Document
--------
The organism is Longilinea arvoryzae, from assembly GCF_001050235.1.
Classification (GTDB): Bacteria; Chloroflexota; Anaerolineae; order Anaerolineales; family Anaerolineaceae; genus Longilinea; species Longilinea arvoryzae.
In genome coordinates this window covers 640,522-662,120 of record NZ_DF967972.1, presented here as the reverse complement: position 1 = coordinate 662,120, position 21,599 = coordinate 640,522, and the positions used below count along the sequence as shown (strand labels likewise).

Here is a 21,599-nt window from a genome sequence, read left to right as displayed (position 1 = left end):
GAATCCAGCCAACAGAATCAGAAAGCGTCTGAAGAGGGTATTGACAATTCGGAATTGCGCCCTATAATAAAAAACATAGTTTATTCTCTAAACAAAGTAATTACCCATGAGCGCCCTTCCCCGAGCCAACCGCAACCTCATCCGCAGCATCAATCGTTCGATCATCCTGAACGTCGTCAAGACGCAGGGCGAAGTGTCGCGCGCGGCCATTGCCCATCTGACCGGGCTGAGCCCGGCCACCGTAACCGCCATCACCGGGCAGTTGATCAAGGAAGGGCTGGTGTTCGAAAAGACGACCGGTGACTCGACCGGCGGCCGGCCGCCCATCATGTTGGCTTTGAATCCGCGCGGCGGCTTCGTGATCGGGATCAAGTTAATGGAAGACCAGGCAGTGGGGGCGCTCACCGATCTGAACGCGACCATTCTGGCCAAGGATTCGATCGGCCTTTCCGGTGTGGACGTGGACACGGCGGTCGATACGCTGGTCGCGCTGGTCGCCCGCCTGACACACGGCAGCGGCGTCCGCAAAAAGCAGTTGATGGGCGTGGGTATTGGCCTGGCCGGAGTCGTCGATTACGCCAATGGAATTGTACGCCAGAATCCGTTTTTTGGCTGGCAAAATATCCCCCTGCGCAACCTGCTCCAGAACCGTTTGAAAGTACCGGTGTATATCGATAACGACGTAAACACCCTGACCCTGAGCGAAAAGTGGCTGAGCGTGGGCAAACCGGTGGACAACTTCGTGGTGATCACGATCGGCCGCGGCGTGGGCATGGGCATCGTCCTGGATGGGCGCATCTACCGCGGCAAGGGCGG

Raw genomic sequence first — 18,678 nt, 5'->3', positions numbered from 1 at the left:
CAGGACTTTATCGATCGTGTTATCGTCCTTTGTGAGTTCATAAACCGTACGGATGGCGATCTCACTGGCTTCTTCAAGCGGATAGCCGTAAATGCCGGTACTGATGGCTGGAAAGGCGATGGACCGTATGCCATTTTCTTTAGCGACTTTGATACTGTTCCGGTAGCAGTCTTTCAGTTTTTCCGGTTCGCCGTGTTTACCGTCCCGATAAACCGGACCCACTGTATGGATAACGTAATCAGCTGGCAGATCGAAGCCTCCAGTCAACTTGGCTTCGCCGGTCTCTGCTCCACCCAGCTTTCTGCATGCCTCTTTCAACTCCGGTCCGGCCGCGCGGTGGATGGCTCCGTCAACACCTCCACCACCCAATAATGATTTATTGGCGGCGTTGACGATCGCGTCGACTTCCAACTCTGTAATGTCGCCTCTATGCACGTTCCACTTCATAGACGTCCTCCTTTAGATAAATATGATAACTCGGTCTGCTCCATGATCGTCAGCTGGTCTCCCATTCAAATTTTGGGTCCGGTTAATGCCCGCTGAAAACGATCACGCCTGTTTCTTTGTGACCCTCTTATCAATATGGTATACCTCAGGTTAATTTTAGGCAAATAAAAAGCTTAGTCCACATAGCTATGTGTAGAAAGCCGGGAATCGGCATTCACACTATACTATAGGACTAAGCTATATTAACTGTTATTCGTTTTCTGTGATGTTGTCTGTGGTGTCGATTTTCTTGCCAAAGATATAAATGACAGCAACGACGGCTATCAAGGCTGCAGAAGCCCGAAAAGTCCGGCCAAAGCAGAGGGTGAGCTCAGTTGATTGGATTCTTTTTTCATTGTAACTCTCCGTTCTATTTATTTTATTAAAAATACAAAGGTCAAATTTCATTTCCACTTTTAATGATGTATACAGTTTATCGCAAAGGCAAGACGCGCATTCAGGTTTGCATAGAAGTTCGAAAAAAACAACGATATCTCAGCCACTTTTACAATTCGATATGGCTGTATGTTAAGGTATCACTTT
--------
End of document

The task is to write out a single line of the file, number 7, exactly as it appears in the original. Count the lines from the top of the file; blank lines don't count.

CAGGACTTTATCGATCGTGTTATCGTCCTTTGTGAGTTCATAAACCGTACGGATGGCGATCTCACTGGCTTCTTCAAGCGGATAGCCGTAAATGCCGGTACTGATGGCTGGAAAGGCGATGGACCGTATGCCATTTTCTTTAGCGACTTTGATACTGTTCCGGTAGCAGTCTTTCAGTTTTTCCGGTTCGCCGTGTTTACCGTCCCGATAAACCGGACCCACTGTATGGATAACGTAATCAGCTGGCAGATCGAAGCCTCCAGTCAACTTGGCTTCGCCGGTCTCTGCTCCACCCAGCTTTCTGCATGCCTCTTTCAACTCCGGTCCGGCCGCGCGGTGGATGGCTCCGTCAACACCTCCACCACCCAATAATGATTTATTGGCGGCGTTGACGATCGCGTCGACTTCCAACTCTGTAATGTCGCCTCTATGCACGTTCCACTTCATAGACGTCCTCCTTTAGATAAATATGATAACTCGGTCTGCTCCATGATCGTCAGCTGGTCTCCCATTCAAATTTTGGGTCCGGTTAATGCCCGCTGAAAACGATCACGCCTGTTTCTTTGTGACCCTCTTATCAATATGGTATACCTCAGGTTAATTTTAGGCAAATAAAAAGCTTAGTCCACATAGCTATGTGTAGAAAGCCGGGAATCGGCATTCACACTATACTATAGGACTAAGCTATATTAACTGTTATTCGTTTTCTGTGATGTTGTCTGTGGTGTCGATTTTCTTGCCAAAGATATAAATGACAGCAACGACGGCTATCAAGGCTGCAGAAGCCCGAAAAGTCCGGCCAAAGCAGAGGGTGAGCTCAGTTGATTGGATTCTTTTTTCATTGTAACTCTCCGTTCTATTTATTTTATTAAAAATACAAAGGTCAAATTTCATTTCCACTTTTAATGATGTATACAGTTTATCGCAAAGGCAAGACGCGCATTCAGGTTTGCATAGAAGTTCGAAAAAAACAACGATATCTCAGCCACTTTTACAATTCGATATGGCTGTATGTTAAGGTATCACTTT